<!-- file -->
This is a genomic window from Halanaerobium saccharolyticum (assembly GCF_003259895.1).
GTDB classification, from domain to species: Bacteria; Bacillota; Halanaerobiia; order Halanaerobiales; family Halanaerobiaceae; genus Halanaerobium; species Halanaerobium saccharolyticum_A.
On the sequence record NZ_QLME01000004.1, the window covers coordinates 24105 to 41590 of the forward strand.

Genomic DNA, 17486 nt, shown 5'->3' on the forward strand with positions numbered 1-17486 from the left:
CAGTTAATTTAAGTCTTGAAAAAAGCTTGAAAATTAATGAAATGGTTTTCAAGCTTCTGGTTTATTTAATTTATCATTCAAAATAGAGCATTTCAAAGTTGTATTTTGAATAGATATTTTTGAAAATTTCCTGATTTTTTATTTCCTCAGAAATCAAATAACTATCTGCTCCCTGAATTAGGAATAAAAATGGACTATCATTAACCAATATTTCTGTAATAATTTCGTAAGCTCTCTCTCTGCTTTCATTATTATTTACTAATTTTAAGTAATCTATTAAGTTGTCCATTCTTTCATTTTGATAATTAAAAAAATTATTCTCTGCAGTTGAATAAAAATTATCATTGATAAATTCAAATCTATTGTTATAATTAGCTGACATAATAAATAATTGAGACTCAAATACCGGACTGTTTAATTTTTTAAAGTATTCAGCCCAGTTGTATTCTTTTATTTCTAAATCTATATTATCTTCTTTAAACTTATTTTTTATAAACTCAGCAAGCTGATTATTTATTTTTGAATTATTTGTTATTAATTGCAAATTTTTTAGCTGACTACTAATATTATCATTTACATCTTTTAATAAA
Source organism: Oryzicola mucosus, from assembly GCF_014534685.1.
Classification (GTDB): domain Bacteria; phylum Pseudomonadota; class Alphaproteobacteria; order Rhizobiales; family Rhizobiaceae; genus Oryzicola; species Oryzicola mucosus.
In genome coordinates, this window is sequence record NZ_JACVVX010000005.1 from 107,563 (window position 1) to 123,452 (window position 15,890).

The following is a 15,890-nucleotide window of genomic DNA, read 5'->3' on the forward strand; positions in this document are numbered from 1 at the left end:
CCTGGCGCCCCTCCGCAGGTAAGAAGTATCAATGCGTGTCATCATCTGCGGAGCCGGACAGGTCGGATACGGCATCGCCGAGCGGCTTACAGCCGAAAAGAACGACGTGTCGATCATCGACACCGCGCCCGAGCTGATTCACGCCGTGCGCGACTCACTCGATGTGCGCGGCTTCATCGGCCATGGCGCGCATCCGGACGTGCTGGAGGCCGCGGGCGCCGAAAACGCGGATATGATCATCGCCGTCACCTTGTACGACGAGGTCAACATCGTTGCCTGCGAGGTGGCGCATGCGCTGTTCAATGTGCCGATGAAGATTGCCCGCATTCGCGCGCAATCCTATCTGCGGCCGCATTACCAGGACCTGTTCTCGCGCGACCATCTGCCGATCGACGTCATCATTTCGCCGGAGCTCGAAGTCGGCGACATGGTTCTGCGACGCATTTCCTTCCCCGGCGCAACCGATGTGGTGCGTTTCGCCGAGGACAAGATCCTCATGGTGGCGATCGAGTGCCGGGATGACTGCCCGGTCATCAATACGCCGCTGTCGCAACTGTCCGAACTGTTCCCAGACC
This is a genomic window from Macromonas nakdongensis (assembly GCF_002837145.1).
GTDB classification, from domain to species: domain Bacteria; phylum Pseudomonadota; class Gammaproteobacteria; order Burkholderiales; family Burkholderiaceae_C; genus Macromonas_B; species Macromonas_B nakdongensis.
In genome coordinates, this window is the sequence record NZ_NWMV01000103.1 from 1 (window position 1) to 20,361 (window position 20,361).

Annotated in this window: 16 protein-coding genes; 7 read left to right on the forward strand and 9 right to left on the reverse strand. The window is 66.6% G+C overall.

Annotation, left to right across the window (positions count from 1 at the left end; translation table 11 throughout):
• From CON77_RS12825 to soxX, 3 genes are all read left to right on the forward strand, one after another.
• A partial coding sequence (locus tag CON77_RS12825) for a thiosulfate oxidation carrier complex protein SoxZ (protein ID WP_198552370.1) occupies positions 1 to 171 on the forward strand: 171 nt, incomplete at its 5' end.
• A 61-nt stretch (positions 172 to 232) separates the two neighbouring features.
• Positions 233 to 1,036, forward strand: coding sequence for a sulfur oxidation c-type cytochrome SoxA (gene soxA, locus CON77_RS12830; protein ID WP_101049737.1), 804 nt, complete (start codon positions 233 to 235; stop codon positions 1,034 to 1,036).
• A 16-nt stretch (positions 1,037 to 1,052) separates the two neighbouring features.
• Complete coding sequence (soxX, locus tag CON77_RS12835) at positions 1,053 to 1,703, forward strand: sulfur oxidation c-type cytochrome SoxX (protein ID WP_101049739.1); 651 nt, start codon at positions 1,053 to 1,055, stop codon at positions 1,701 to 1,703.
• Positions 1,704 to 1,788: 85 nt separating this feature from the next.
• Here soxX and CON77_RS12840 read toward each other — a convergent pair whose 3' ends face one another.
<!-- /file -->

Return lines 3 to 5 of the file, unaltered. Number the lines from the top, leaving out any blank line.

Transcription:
On the sequence record NZ_QLME01000004.1, the window covers coordinates 24105 to 41590 of the forward strand.

Genomic DNA, 17486 nt, shown 5'->3' on the forward strand with positions numbered 1-17486 from the left:
CAGTTAATTTAAGTCTTGAAAAAAGCTTGAAAATTAATGAAATGGTTTTCAAGCTTCTGGTTTATTTAATTTATCATTCAAAATAGAGCATTTCAAAGTTGTATTTTGAATAGATATTTTTGAAAATTTCCTGATTTTTTATTTCCTCAGAAATCAAATAACTATCTGCTCCCTGAATTAGGAATAAAAATGGACTATCATTAACCAATATTTCTGTAATAATTTCGTAAGCTCTCTCTCTGCTTTCATTATTATTTACTAATTTTAAGTAATCTATTAAGTTGTCCATTCTTTCATTTTGATAATTAAAAAAATTATTCTCTGCAGTTGAATAAAAATTATCATTGATAAATTCAAATCTATTGTTATAATTAGCTGACATAATAAATAATTGAGACTCAAATACCGGACTGTTTAATTTTTTAAAGTATTCAGCCCAGTTGTATTCTTTTATTTCTAAATCTATATTATCTTCTTTAAACTTATTTTTTATAAACTCAGCAAGCTGATTATTTATTTTTGAATTATTTGTTATTAATTGCAAATTTTTTAGCTGACTACTAATATTATCATTTACATCTTTTAATAAA